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Effect of intermittent drainage on swine wastewater treatment by marsh-pond-marsh constructed wetlands
- Poach, M.E., Hunt, P.G., Reddy, G.B., Stone, K.C., Johnson, M.H., Grubbs, A.
- Ecological engineering 2007 v.30 no.1 pp. 43
- pig manure, wastewater treatment, constructed wetlands, drainage, ponds, marshes, total suspended solids, chemical oxygen demand, phosphorus, ammonia, volatilization, oxidation, North Carolina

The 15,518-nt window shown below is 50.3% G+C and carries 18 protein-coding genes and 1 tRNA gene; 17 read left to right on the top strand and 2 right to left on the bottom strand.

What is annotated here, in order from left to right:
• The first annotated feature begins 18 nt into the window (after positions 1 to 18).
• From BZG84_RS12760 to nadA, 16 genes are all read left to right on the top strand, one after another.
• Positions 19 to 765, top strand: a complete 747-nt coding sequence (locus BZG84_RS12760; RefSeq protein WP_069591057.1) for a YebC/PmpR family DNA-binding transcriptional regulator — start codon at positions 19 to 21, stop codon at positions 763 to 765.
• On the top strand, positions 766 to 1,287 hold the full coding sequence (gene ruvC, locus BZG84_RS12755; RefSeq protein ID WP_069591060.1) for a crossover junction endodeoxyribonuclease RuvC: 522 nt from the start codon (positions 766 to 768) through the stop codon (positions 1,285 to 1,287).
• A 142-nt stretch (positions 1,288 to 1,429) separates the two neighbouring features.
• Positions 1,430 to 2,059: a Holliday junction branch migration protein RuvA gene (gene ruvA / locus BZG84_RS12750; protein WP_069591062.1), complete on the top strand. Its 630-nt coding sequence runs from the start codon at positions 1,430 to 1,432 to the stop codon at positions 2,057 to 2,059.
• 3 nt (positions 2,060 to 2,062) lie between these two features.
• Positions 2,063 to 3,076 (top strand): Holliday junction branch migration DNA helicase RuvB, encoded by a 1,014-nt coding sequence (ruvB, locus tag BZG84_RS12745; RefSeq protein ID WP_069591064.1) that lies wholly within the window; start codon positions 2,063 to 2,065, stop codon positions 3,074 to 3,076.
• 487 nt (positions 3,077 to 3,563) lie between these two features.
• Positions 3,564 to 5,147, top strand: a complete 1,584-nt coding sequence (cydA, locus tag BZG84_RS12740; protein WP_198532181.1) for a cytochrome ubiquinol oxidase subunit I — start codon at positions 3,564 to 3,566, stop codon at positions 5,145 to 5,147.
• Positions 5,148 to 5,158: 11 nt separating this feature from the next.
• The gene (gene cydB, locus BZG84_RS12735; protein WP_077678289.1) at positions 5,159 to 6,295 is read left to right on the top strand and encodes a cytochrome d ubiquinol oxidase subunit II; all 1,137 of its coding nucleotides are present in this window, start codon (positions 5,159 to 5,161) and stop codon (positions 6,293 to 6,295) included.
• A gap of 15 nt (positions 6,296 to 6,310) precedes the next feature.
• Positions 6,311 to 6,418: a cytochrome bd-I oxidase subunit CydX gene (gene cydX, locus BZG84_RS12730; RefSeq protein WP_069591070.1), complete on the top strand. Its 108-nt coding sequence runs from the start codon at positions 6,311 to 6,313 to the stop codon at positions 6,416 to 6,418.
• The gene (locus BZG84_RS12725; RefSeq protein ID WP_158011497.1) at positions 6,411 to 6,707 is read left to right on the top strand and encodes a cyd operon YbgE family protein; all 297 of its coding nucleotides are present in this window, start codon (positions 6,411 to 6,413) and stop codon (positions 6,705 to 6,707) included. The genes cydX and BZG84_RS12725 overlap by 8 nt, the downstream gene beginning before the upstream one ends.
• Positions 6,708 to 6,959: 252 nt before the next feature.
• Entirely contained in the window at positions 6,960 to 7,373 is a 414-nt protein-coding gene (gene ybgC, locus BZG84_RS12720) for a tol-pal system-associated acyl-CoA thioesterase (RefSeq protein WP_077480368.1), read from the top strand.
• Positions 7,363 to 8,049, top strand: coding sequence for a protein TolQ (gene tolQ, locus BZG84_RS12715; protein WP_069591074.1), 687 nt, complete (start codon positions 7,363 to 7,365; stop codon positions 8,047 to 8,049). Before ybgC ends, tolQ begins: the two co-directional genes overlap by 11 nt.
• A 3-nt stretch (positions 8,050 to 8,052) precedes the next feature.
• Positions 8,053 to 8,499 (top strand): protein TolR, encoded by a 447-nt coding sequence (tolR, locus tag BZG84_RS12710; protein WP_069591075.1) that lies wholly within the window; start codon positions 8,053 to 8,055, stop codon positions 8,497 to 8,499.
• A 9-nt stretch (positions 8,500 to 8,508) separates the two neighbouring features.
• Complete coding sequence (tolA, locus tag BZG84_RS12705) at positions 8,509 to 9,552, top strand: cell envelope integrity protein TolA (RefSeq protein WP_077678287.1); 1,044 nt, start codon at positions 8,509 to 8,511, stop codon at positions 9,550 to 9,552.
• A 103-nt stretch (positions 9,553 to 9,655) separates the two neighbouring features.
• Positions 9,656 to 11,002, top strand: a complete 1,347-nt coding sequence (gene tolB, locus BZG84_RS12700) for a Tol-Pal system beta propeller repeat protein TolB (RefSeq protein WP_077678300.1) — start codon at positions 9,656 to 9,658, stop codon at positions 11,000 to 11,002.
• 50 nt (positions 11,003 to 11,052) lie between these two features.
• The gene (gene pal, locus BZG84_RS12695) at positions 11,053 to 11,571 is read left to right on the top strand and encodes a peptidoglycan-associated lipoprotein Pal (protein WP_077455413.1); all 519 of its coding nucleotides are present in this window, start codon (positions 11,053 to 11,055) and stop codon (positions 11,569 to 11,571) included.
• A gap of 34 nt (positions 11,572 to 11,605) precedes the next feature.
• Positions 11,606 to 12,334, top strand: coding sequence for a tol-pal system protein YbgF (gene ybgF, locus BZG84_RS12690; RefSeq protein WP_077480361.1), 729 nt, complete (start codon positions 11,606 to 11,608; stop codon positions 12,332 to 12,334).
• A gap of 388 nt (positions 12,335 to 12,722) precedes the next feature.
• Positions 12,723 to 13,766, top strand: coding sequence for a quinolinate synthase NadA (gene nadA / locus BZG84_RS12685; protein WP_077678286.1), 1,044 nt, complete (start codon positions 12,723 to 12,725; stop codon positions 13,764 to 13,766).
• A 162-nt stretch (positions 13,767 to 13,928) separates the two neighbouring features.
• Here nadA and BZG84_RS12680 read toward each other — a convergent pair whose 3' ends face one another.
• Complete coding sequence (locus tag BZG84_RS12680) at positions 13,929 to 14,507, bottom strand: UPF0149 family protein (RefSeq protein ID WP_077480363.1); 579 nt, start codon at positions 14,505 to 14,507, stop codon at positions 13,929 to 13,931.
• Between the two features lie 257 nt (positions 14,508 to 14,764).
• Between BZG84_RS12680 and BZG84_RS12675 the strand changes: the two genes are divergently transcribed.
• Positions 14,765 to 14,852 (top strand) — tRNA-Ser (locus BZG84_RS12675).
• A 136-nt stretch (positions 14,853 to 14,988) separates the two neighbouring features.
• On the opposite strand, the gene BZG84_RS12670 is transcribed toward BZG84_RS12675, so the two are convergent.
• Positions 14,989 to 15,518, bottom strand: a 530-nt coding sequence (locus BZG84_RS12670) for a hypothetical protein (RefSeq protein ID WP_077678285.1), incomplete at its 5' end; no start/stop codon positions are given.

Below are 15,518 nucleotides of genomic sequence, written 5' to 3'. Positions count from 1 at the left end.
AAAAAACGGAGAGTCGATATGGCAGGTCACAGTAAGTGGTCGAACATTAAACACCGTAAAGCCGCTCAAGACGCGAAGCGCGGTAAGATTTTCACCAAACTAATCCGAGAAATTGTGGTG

- The research objective was to investigate the effect of intermittent wetland drainage on swine wastewater treatment by marsh-pond-marsh (m-p-m) constructed wetlands. For 16 weeks beginning in June 2002, each of four m-p-m wetlands in Greensboro, NC, USA, received a different application of swine wastewater. The four application schemes were as follows: (1) continuous application; (2) 1 week of no application for every 4 weeks of application; (3) 1 week of no application for every 3 weeks of application; and (4) 1 week of no application for every 2 weeks of application. The effect of intermittent wetland drainage was determined by comparing each system's soil oxidation, wastewater constituent removal, and ammonia volatilization. Soil oxidation was increased during drainage periods of the systems with four and five drainage periods. While the removal of total suspended solids, chemical oxygen demand, and total phosphorus were not affected by the incorporation of drainage periods, the efficiency of total nitrogen removal significantly increased with increased number of drainage periods. For treatment wetlands that incorporated zero, three, four, and five drainage periods, the total nitrogen removal efficiencies were 57, 64, 70, and 67%, respectively. An increase in the number of drainage periods did not reduce ammonia volatilization from either marsh or pond sections.